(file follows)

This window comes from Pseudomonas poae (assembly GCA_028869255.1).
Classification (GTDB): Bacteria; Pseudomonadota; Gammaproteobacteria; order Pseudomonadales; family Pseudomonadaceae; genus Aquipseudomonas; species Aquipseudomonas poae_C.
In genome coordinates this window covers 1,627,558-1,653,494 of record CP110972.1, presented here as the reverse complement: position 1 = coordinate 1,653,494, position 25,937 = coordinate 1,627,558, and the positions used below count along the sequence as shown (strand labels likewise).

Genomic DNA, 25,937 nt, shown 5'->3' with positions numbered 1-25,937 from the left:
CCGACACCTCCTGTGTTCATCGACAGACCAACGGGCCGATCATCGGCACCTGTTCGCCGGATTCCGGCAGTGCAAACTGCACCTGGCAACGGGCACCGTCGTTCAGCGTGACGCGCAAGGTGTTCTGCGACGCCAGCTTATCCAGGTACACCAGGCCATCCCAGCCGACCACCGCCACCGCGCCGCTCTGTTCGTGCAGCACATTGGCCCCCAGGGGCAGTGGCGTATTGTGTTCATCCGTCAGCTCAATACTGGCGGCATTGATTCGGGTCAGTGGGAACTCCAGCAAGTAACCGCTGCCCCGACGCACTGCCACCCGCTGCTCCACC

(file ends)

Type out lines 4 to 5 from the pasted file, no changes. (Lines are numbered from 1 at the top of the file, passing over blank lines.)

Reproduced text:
Genomic DNA, 25,937 nt, shown 5'->3' with positions numbered 1-25,937 from the left:
CCGACACCTCCTGTGTTCATCGACAGACCAACGGGCCGATCATCGGCACCTGTTCGCCGGATTCCGGCAGTGCAAACTGCACCTGGCAACGGGCACCGTCGTTCAGCGTGACGCGCAAGGTGTTCTGCGACGCCAGCTTATCCAGGTACACCAGGCCATCCCAGCCGACCACCGCCACCGCGCCGCTCTGTTCGTGCAGCACATTGGCCCCCAGGGGCAGTGGCGTATTGTGTTCATCCGTCAGCTCAATACTGGCGGCATTGATTCGGGTCAGTGGGAACTCCAGCAAGTAACCGCTGCCCCGACGCACTGCCACCCGCTGCTCCACC